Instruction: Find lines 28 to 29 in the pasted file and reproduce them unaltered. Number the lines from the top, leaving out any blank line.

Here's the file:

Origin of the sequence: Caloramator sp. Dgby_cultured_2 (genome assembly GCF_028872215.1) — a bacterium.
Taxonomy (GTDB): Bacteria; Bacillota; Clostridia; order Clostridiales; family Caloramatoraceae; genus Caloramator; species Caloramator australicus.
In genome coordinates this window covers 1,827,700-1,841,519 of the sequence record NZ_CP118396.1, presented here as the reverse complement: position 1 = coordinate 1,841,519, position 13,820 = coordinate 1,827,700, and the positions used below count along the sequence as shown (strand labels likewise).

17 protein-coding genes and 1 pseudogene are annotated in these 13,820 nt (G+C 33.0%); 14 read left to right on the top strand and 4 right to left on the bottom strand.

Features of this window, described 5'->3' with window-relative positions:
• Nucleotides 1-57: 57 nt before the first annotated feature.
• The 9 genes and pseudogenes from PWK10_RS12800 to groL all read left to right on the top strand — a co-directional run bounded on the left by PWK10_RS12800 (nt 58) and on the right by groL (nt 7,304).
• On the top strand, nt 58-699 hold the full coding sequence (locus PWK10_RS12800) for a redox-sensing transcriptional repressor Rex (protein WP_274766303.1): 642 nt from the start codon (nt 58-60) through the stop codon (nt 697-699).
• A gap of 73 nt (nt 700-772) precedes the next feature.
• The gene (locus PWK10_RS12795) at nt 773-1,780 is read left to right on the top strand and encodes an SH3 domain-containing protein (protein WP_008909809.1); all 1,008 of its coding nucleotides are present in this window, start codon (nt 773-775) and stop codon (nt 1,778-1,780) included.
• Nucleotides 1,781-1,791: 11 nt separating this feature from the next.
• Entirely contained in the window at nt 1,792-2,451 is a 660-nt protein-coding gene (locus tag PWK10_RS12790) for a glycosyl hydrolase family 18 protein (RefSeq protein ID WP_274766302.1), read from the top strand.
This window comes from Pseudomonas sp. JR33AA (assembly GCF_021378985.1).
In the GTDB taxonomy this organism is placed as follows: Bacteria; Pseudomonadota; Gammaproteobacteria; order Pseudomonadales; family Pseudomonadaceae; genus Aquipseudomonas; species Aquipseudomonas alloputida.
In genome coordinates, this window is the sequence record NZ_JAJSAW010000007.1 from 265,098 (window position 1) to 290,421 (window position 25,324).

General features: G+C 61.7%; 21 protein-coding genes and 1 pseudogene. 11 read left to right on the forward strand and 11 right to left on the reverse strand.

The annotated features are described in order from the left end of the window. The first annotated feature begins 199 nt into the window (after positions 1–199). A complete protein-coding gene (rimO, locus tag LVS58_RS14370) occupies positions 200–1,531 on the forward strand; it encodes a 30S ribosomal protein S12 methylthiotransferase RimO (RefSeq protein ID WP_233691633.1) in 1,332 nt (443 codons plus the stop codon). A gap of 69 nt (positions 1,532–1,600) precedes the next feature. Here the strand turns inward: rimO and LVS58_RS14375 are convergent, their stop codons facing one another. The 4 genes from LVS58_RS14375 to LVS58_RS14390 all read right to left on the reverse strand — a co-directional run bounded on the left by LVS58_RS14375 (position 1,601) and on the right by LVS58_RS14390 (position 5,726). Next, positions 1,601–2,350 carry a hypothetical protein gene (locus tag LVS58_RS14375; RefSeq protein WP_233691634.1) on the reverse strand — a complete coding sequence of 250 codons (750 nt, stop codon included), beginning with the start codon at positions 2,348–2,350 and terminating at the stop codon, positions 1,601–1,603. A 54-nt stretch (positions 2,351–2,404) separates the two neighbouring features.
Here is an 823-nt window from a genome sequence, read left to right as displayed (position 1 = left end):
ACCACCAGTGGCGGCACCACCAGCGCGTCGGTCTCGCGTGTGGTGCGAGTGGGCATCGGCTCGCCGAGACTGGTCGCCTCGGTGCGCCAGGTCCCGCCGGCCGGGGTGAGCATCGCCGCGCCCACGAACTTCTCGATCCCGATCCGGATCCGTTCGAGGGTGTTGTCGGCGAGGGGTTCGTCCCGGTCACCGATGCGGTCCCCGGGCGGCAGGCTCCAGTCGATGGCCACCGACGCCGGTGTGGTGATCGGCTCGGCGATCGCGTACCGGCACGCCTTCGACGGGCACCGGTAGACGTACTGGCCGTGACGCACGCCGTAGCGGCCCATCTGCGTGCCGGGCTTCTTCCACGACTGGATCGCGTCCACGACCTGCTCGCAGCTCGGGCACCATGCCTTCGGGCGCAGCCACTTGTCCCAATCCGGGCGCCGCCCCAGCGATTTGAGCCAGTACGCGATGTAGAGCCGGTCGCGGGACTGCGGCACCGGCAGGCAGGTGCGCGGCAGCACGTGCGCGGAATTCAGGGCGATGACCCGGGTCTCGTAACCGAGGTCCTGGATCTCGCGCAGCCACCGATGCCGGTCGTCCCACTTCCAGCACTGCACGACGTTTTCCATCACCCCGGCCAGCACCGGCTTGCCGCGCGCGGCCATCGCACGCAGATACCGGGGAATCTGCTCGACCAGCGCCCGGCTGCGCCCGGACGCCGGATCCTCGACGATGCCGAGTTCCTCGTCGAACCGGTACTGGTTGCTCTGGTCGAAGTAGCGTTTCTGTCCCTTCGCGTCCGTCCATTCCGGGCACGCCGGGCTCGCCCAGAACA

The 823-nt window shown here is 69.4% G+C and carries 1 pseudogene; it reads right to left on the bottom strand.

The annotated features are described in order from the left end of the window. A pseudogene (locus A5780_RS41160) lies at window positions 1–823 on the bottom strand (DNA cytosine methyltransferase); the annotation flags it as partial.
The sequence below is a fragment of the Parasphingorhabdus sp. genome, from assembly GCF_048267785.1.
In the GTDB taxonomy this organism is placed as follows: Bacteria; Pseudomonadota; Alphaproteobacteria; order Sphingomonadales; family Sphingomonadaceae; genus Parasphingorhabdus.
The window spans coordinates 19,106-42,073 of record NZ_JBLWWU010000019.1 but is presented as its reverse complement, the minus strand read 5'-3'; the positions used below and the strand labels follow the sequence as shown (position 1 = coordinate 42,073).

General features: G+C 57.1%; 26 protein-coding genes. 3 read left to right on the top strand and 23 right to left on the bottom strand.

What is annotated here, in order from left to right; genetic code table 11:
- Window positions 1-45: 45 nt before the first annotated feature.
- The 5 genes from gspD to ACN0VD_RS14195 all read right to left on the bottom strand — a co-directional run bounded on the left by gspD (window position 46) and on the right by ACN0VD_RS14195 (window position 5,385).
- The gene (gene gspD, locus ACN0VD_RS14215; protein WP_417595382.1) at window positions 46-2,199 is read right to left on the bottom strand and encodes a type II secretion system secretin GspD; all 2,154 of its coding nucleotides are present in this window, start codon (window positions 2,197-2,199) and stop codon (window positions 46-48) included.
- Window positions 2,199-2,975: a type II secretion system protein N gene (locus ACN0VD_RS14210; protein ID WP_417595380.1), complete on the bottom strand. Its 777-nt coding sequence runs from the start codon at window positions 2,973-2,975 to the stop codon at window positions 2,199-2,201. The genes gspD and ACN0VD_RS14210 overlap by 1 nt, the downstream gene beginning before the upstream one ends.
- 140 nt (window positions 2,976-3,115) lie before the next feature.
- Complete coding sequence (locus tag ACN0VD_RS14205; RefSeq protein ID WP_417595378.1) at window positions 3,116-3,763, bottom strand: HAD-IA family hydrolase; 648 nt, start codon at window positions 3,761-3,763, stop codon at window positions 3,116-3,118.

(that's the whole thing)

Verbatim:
- The 5 genes from gspD to ACN0VD_RS14195 all read right to left on the bottom strand — a co-directional run bounded on the left by gspD (window position 46) and on the right by ACN0VD_RS14195 (window position 5,385).
- The gene (gene gspD, locus ACN0VD_RS14215; protein WP_417595382.1) at window positions 46-2,199 is read right to left on the bottom strand and encodes a type II secretion system secretin GspD; all 2,154 of its coding nucleotides are present in this window, start codon (window positions 2,197-2,199) and stop codon (window positions 46-48) included.